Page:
So far maybe not so good for the county's third-ever all-mail balloting, with fewer than 14 percent (151,447 of 1,092,543 registered voters) returning their 2009 primary ballots as of 8 p.m. last night. This will be the first real test of the county's new buy-a-stamp-if-you-want-to-vote system (the return envelopes come without pre-paid postage). The first run was a special election in February, when Sherril Huff became the county's first elected elections director. A record-setting 1.1 million mail ballots were sent out, but just 250,000 bothered to exercise their voting right, a 22.4 percent turnout. (The second all-mail balloting, a special school levy vote, was held in March).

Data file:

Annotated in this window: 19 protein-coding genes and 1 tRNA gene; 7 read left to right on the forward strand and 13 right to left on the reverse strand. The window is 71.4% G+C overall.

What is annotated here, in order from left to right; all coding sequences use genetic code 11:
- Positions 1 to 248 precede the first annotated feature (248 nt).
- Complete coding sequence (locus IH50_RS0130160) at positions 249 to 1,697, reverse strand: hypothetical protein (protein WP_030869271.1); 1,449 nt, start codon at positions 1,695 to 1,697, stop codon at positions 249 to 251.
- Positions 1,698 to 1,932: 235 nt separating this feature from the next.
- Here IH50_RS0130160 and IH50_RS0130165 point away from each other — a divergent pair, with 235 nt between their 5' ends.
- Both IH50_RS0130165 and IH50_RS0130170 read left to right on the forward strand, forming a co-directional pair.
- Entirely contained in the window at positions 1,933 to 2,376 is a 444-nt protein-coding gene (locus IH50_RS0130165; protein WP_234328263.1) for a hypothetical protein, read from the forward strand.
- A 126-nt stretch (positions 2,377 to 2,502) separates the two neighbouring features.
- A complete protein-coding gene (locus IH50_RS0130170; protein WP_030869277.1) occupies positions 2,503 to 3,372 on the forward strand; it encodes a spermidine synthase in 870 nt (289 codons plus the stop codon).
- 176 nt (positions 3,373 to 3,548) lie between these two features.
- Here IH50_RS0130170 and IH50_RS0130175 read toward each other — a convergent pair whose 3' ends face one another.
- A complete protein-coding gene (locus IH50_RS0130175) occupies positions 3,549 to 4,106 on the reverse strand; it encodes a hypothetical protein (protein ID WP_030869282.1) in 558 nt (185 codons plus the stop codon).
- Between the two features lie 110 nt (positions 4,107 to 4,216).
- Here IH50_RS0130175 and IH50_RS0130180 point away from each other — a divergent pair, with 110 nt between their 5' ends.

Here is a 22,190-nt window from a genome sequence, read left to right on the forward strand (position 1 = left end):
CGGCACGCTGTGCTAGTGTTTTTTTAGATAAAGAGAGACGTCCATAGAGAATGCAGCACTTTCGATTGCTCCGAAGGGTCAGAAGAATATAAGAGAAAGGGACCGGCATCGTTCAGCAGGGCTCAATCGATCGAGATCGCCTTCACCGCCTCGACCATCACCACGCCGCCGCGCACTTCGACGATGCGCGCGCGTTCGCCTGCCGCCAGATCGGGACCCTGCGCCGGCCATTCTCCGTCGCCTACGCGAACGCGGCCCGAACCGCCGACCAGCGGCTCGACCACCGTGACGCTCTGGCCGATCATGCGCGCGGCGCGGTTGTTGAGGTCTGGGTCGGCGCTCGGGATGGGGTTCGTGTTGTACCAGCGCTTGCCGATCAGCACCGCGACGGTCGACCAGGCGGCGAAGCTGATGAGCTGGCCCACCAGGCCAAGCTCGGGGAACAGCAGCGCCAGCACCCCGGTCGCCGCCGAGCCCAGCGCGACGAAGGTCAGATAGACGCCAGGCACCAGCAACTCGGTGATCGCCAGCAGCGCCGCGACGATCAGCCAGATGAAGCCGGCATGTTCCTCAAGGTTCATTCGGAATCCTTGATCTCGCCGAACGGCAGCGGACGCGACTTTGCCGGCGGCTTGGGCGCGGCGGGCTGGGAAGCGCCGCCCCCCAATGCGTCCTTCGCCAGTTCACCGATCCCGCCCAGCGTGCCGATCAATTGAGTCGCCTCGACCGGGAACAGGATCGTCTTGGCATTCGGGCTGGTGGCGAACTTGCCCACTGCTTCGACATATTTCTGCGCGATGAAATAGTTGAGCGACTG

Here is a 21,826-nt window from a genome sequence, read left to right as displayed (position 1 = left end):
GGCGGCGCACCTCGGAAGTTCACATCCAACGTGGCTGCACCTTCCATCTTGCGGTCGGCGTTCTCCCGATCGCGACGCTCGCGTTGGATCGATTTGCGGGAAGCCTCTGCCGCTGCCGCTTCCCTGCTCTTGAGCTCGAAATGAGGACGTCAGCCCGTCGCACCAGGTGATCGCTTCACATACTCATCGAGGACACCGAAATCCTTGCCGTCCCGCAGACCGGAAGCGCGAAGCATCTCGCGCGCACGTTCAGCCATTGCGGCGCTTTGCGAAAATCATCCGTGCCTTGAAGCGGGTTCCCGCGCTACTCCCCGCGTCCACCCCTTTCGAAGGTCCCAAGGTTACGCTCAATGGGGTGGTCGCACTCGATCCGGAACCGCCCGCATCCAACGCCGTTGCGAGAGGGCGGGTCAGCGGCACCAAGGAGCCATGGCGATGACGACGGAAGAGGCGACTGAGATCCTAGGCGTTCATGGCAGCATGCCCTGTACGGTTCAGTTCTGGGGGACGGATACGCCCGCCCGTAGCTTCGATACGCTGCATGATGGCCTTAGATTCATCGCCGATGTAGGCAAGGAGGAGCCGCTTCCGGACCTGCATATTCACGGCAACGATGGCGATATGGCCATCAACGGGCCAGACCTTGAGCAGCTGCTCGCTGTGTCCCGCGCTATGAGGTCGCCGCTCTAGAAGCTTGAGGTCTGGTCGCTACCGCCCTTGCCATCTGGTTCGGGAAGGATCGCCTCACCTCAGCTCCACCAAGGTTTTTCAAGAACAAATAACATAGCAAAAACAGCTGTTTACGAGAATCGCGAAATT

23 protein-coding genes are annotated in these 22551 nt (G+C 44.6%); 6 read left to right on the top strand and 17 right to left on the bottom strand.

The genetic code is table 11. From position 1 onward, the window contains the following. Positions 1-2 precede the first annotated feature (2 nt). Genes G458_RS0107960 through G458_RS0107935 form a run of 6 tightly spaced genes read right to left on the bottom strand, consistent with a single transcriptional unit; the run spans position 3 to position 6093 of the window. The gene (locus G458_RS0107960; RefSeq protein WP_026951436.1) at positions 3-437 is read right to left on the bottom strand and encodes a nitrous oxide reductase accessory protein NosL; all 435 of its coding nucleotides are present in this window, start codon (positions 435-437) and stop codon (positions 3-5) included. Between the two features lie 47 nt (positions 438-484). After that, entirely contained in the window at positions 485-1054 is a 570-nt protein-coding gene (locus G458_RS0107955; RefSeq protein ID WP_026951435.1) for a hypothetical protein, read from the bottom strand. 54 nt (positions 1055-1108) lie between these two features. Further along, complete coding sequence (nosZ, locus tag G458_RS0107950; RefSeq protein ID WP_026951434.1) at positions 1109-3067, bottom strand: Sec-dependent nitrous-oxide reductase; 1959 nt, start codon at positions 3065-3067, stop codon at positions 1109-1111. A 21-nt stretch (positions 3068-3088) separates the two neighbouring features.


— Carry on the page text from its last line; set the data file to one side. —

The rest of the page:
After the mail deluge hits county election headquarters in Renton today, tomorrow (election day) and Wednesday, workers will begin tossing out what could be thousands of properly marked and signed ballots because they weren't postmarked by election day. Others are already being eliminated for lack of signatures and other voter mental errors (though many voters are contacted and given a chance to verify their vote). Mail ballot invalidations have been on the rise since 2004, with at times from 10,000 to 15,000 ballots tossed due to voter screwups. Besides signature and postmark issues, voters send in empty envelopes, scribble complaints and epithets on ballots, and fail to properly fill in the voting circle, making the vote unreadable to computers. Keep democracy alive: do not check, X or circle the freakin' circle.